In EPEN, large positive seasonal IVT anomalies extend northeastward from the subtropical Pacific into the northwestern United States following the anomalous cyclonic flow around an anomalously deep Aleutian low. In CPEN, a southward shift of the cyclonic circulation over the North Pacific, which extends toward California, induces moisture transport into the southwestern United States. There is also a second IVT pathway into North America during CPEN; that is, moisture from the eastern tropical Pacific is transported across Mexico and into the southwestern United States. For NINA, the opposite circulation arises with an anticyclonic anomaly over the North Pacific and significant negative IVT anomalies at approximately 30°N on the southern side of this anticyclone.

The characteristics of the 6-h IVT anomalies during different ENSO phases have been explored by EOF and composite analyses. For EPEN, anomalous height pattern exhibits a very deep zonally elongated trough centered at approximately 40°N, 150°W, which induces strong moisture transport from the North Pacific to the northwestern U.S. coast but with a modest amount on inland penetration of moisture. For CPEN, the low pressure anomaly is shifted southeastward compared to EPEN and is located just off the California coast, where the cyclonic circulation induces a large amount of water vapor transport into the southwestern United States. For NINA, moisture enters the southwestern United States via anticyclonic circulation.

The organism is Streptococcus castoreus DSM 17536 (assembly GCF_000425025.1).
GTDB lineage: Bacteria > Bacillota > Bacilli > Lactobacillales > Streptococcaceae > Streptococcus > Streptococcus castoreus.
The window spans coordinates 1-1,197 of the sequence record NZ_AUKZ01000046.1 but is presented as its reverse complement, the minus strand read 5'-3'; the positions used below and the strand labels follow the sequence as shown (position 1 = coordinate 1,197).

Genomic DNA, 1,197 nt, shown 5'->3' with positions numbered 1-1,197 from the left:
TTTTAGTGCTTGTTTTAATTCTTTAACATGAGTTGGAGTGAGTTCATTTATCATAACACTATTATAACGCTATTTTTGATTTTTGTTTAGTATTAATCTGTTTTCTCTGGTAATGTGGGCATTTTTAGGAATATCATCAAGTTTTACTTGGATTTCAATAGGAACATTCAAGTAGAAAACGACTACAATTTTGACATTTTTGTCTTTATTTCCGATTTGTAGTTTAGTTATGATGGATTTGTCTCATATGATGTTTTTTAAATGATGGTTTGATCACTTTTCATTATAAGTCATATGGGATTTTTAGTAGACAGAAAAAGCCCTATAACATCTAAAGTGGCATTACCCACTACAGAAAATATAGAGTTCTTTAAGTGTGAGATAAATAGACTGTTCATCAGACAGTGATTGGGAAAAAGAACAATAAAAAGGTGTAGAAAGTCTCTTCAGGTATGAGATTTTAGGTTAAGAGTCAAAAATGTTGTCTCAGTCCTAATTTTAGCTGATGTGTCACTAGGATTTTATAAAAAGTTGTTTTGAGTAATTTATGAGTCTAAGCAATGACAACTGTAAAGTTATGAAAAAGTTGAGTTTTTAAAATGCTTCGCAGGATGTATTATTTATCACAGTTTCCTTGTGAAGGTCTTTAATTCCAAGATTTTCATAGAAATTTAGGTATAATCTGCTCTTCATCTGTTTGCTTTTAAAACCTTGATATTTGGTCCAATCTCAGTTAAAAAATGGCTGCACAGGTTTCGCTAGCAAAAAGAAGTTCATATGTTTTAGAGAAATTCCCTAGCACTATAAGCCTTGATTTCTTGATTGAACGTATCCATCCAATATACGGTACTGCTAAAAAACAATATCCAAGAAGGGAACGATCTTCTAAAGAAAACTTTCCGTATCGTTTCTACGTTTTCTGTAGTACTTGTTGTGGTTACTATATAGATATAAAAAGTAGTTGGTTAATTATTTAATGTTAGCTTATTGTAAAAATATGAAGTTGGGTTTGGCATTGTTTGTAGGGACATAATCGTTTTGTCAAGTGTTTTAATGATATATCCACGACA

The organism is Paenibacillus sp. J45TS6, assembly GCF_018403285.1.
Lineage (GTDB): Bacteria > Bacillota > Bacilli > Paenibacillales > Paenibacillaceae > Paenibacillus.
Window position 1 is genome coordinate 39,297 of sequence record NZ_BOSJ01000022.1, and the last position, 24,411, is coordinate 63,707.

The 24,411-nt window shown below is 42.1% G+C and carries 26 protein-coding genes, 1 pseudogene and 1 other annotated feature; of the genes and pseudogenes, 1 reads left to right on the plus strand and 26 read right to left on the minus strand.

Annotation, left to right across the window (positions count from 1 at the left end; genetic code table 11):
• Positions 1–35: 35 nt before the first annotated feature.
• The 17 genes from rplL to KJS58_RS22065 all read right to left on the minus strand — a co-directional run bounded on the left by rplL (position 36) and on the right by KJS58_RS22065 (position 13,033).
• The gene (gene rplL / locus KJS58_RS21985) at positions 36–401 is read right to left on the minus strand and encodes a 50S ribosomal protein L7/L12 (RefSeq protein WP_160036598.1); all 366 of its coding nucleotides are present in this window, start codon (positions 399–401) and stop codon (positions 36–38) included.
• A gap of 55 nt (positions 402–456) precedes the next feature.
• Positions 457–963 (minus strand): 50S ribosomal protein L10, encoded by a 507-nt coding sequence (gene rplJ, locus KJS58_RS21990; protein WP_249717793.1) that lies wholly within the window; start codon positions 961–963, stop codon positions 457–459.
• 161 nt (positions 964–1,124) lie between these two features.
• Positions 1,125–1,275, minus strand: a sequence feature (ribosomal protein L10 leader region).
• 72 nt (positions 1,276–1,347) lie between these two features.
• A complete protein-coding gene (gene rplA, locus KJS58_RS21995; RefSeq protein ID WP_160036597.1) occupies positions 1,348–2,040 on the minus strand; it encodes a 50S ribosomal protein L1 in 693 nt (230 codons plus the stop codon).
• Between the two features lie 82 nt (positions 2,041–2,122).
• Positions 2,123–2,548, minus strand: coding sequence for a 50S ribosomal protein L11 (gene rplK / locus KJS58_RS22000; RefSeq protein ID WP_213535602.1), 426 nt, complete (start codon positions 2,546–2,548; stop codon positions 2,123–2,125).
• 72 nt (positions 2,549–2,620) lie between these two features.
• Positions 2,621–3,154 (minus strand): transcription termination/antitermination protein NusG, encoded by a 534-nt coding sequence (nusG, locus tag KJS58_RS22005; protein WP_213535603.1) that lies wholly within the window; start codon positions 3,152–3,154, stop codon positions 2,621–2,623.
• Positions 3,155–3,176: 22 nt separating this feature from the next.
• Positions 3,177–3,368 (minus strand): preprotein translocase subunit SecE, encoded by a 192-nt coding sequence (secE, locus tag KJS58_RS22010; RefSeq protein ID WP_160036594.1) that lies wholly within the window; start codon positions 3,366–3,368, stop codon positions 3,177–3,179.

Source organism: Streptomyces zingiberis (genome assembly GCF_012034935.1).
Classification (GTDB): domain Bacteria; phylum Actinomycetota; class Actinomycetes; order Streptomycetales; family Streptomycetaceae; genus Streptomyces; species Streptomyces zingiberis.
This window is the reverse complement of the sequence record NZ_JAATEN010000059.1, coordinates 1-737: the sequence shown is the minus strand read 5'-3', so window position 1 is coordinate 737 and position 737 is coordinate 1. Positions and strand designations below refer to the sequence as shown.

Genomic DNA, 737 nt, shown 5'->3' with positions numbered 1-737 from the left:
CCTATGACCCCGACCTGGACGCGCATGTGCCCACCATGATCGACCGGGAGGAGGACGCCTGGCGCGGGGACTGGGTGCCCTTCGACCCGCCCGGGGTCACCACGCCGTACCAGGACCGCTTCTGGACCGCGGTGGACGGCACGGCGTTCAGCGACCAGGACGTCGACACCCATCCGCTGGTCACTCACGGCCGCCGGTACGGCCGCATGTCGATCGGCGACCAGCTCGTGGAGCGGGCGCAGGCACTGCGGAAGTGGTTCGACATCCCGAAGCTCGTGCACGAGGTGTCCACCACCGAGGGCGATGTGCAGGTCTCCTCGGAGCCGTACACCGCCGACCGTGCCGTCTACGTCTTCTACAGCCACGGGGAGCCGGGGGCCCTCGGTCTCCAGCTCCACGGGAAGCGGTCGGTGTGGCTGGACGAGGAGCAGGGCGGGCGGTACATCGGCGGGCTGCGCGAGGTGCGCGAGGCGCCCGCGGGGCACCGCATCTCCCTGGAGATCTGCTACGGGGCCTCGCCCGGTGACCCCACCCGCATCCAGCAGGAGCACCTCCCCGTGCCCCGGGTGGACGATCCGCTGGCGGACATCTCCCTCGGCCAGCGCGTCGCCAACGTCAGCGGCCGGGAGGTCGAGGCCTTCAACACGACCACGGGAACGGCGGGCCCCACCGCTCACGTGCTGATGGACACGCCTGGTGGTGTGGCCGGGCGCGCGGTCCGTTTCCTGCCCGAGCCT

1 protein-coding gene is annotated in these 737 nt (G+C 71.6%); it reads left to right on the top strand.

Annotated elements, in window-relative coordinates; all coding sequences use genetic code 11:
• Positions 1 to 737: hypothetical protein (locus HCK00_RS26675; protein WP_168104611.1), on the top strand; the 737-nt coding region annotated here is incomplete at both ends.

The water vapor transport associated with ARs is responsible for heavy snowfall and flooding events in western North America during winter. It is also the main source of water for the western United States (Ralph and Dettinger 2011), providing 25%–50% of California’s water supply (Guan et al. 2013; Dettinger et al. 2011). A recent study by Alexander et al. (2015) found that during winter, moist air parcels from the Pacific take distinct pathways through gaps in the Cascades, Sierra Nevada, and peninsular mountains of Baja California, leading to extreme precipitation events in the U.S. Intermountain West. Our results indicate that CPEN events may enhance heavy precipitation in the southwestern states such as Arizona and New Mexico, but the overall influence of ENSO on the moisture transport into the U.S. Intermountain West and its predictability should be explored in greater detail.